Following a five-hour hostage crisis at the flagship Apple store in Amsterdam, during which a gunman took an employee and a customer hostage, the perpetrator was ultimately arrested by police.
On Tuesday, 22 February, at roughly 5.30 pm, a 27-year-old man walked into the Amsterdam Apple Store on Leidseplein with a handgun and an automatic rifle. He was also wearing what looked like a bomb vest to the authorities on the scene.
As soon as he walked through the door, the assailant seized a customer and held him at gunpoint, keeping him hostage as well as up to 70 others for several hours, demanding $200 million in cryptocurrencies in exchange for their safe release.
The Dutch police wrote:
“Inside, the suspect immediately took a person hostage. He himself contacted the police by telephone and demanded €200 million in cryptocurrency and a safe passage from the property. The suspect had the hostage continuously at gunpoint and he also threatened to blow himself up.”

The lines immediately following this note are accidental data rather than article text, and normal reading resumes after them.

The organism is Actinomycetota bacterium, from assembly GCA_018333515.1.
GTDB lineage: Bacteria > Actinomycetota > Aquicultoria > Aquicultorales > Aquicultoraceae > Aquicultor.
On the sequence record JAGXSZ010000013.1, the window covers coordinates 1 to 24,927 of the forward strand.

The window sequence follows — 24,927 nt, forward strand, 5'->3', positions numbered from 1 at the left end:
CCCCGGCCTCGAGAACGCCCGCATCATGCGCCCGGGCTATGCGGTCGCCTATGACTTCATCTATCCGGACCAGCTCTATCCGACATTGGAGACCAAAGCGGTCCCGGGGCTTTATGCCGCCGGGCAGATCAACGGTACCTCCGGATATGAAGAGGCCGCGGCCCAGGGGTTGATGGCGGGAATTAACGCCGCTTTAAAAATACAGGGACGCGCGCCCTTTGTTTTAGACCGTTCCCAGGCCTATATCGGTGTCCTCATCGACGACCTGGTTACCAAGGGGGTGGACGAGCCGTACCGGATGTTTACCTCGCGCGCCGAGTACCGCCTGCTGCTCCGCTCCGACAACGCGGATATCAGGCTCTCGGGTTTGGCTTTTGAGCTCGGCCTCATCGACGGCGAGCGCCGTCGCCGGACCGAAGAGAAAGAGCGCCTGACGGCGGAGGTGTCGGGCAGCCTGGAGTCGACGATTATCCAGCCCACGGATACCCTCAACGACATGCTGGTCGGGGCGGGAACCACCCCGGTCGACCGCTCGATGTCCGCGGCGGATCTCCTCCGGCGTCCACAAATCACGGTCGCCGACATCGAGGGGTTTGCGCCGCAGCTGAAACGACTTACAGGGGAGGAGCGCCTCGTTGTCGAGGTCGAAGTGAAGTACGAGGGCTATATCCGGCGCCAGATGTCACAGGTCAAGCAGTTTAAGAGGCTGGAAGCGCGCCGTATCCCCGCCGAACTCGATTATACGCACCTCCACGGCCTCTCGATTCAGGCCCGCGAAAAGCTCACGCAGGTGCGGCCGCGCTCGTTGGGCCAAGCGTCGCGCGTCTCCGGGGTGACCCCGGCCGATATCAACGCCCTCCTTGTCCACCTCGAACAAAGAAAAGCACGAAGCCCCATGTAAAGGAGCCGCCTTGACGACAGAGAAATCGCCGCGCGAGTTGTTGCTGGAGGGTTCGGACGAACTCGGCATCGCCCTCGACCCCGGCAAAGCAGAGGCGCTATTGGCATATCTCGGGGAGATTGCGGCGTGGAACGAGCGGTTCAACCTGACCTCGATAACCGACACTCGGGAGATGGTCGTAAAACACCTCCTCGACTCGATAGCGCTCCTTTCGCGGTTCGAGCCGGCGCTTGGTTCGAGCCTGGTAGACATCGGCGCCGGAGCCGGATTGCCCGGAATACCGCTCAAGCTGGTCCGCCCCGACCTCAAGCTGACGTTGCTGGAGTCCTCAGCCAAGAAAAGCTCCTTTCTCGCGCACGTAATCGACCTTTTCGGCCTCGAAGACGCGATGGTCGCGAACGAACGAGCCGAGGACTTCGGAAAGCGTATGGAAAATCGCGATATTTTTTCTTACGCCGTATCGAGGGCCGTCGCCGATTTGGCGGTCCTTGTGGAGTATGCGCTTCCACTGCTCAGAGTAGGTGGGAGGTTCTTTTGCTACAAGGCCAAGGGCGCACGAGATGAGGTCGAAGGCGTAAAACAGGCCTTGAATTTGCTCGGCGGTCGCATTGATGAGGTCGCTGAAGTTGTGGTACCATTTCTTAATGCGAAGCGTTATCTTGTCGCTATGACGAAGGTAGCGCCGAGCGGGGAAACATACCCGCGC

How was the Amsterdam hostage-taker captured?
Approximately 70 hostages were rescued from the premises by 8.30 pm; however, the shooter remained inside with the original hostage, a 44-year-old male from the United Kingdom.
Two hours later, at about 10.30 pm, the shooter is claimed to have approached the officers and requested a drink of water. During the time it took the hostage-taker to unlock the doors and get his drink, the hostage managed to getaway.
When the shooter followed him, he was knocked out by an armored BMW X5 driven by officers at the scene belonging to the Special Interventions Service (DSI).
Amsterdam Police said in a tweet early on Wednesday, 23 February:
“The suspect has since been taken to hospital. For the time being, we are still conducting extensive research in the Apple Store on Leidseplein.”
On Tuesday evening, images and videos of the captive and the hostage-taker began to circulate on social media, with one photograph showing the two individuals sitting together inside the store.
The police said they are still looking into “all possible situations,” although they believe the man to have acted alone.